As our team prepares for the release of the long-awaited new book of poetry by Gary Copeland Lilley, we find ourselves taking a moment to pause and reflect on the tragic event that informs this collection, the Wilmington Insurrection of 1898. The 115th anniversary of this event will occur this fall, and Gary’s mission is to shed more light upon this pivotal moment in American history. High Water Everywhere tells the somewhat lesser-known story of discord in Wilmington, North Carolina in the wake of Reconstruction after the Civil War: white supremacists staged a coup d’etat two days after a fusionist government consisting of a white mayor and biracial city council were elected to office. This act of overthrowing an elected government is arguably the only known coup in United States history. Hear the story in Gary’s own words from an interview in 2011:
A few years ago I read a tiny notice in a prominent newspaper apologizing for its participation, as part of the propaganda wing, in a campaign that led to the 1898 massacre of African-Americans in Wilmington, NC. I had never heard of it. It is not taught or talked about in the state. I was born in North Carolina, and returned to the state when I was twelve to live in a segregated community and to attend its segregated schools. I did not understand why we blacks were living under a system of apartheid. That was in 1963.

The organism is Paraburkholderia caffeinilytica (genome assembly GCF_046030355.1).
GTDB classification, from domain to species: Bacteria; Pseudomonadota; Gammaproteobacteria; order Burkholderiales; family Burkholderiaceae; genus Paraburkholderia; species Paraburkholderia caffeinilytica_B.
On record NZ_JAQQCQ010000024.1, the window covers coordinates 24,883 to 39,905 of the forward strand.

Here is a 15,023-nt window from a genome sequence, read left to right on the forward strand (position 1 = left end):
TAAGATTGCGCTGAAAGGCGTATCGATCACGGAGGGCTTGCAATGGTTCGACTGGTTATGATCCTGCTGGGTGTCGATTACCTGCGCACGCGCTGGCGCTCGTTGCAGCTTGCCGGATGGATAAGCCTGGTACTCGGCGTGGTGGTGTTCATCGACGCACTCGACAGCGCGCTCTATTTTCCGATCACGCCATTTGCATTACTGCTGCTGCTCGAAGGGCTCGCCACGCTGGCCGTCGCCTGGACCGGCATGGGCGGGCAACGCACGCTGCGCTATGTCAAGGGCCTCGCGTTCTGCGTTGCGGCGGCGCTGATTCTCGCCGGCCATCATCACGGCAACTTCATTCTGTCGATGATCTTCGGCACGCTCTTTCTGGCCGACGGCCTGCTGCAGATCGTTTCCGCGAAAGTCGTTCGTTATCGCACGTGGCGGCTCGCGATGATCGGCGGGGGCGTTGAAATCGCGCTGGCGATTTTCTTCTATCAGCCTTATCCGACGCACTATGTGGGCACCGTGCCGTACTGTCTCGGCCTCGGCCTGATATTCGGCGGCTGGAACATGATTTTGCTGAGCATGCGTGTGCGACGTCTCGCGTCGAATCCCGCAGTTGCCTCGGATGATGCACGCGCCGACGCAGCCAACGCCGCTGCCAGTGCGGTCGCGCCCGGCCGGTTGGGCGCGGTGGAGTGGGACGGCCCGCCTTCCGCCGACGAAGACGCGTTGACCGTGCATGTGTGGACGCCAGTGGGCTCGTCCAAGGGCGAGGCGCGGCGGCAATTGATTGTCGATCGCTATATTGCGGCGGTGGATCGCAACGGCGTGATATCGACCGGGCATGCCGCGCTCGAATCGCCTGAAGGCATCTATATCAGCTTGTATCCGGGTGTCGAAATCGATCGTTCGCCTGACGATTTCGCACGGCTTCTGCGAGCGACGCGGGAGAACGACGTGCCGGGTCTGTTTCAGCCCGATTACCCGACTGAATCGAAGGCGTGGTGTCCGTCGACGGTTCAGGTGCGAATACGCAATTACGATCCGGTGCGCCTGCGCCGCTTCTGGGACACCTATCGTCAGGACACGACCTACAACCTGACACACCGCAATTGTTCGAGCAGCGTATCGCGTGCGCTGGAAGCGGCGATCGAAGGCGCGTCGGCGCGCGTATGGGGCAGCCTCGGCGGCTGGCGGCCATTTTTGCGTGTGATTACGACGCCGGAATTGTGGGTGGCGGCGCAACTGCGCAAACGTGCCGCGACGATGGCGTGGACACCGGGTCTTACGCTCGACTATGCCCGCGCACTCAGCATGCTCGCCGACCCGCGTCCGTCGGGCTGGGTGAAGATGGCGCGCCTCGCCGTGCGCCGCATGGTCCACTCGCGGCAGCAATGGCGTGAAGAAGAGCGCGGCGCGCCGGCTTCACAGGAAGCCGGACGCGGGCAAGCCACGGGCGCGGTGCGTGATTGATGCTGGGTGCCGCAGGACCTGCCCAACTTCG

History shows that following the Civil War the south experienced the social conflicts that arise with fundamental change: the hopes of newly freed citizens juxtaposed against the desires to preserve the old antebellum ways. The self-proclaimed White Supremacy Campaign ended Reconstruction and put muscle into Jim Crow. Its leaders became the state’s governors and congressmen. That North Carolina event, the political maneuvering and the massacre, altered the trajectory of freedom, and it remains the only coup d’etat in American history. I have chosen, I am compelled, to bring that history forward, further into the light, through the medium that I have—poetry. With that goal I have tried to create a series of poetic dispatches. (from “Notes on the four poems,” Willow Springs Literary Magazine, 2011)
With High Water Everywhere, Gary has honored his promise to tell such an important story.